The Effect of Different I:E Ratio on Gas Exchange of Patients Undergoing One-lung Ventilation for Lung Surgery

This study has been completed.
Sponsor:
Information provided by (Responsible Party):
Sangmin M. Lee, Samsung Medical Center
ClinicalTrials.gov Identifier:
NCT01540201
First received: February 16, 2012
Last updated: December 24, 2013
Last verified: December 2013
  Purpose

Pulmonary gas exchange disturbance is a common anesthetic problem during one-lung ventilation (OLV) for thoracic surgery. The inverse-ratio ventilation (IRV), which prolongs the inspiratory time greater than expiratory time, can be applied for adult respiratory distress syndrome. The effect of IRV is to improve gas-exchange status by increasing mean airway pressure and alveolar recruitment. We tried to evaluate the effect of IRV during OLV with lung protective strategy.


Condition Intervention
Lung Cancer
One Lung Ventilation
Gas Exchange
Inverse-ratio Ventilation
Other: Conventional I:E ratio
Other: I:E = 1:1 ratio

Study Type: Interventional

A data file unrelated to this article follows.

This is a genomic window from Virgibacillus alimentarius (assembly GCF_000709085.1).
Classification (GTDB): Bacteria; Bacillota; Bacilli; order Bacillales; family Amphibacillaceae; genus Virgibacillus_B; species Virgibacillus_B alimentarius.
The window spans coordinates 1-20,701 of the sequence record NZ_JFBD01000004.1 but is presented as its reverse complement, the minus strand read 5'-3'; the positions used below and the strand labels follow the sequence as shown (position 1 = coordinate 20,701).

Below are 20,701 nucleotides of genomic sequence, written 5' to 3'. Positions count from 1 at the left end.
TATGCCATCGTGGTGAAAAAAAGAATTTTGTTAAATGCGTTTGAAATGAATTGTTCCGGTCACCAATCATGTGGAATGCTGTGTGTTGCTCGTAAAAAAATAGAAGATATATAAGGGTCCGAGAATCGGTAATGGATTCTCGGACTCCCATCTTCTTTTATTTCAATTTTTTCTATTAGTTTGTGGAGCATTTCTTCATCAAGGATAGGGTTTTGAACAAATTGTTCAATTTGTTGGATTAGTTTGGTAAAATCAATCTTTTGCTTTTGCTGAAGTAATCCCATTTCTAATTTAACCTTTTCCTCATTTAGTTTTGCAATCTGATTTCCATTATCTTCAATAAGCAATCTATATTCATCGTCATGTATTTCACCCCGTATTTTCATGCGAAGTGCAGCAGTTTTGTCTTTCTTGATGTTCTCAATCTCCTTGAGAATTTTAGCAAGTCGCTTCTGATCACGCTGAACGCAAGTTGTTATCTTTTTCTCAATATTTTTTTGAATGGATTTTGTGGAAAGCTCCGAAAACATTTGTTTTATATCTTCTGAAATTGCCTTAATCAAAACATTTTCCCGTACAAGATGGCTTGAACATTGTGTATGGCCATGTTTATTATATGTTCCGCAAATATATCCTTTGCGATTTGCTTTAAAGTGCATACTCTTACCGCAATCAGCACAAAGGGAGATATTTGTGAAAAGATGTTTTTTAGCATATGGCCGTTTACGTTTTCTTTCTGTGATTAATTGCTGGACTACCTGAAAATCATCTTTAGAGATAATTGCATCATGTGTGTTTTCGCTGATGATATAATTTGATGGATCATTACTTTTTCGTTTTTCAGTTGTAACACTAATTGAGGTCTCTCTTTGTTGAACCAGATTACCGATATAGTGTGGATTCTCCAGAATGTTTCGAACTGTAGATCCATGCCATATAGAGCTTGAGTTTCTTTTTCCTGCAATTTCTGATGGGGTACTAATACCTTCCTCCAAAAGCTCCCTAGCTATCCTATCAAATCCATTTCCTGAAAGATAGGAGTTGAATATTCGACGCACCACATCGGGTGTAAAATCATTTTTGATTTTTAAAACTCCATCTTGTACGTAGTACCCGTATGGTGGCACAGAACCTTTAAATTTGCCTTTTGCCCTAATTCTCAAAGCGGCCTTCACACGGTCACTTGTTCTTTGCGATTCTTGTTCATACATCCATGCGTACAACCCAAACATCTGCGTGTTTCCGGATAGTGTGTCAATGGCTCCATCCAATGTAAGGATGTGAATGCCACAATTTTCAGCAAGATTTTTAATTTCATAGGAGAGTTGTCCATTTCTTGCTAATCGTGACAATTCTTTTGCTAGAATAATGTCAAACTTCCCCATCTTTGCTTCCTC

Study Design: Allocation: Randomized
Endpoint Classification: Efficacy Study
Intervention Model: Parallel Assignment
Masking: Double Blind (Subject, Outcomes Assessor)
Official Title: The Effect of Different I:E Ratio on Gas Exchange of Patients Undergoing One-lung Ventilation for Lung Surgery

Further study details as provided by Samsung Medical Center:

Primary Outcome Measures:
  • arterial CO2 partial pressure [ Time Frame: 10 minutes after induction of general anesthesia ] [ Designated as safety issue: No ]
    arteial CO2 partial pressure

  • arterial CO2 partial pressure [ Time Frame: 30 minutes after start of one-lung ventilation ] [ Designated as safety issue: No ]
    arteial CO2 partial pressure

  • arterial CO2 partial pressure [ Time Frame: 60 minutes after start of one-lung ventilation ] [ Designated as safety issue: No ]
    arteial CO2 partial pressure

  • arterial CO2 partial pressure [ Time Frame: 15 min after restart of TLV ] [ Designated as safety issue: No ]
    arteial CO2 partial pressure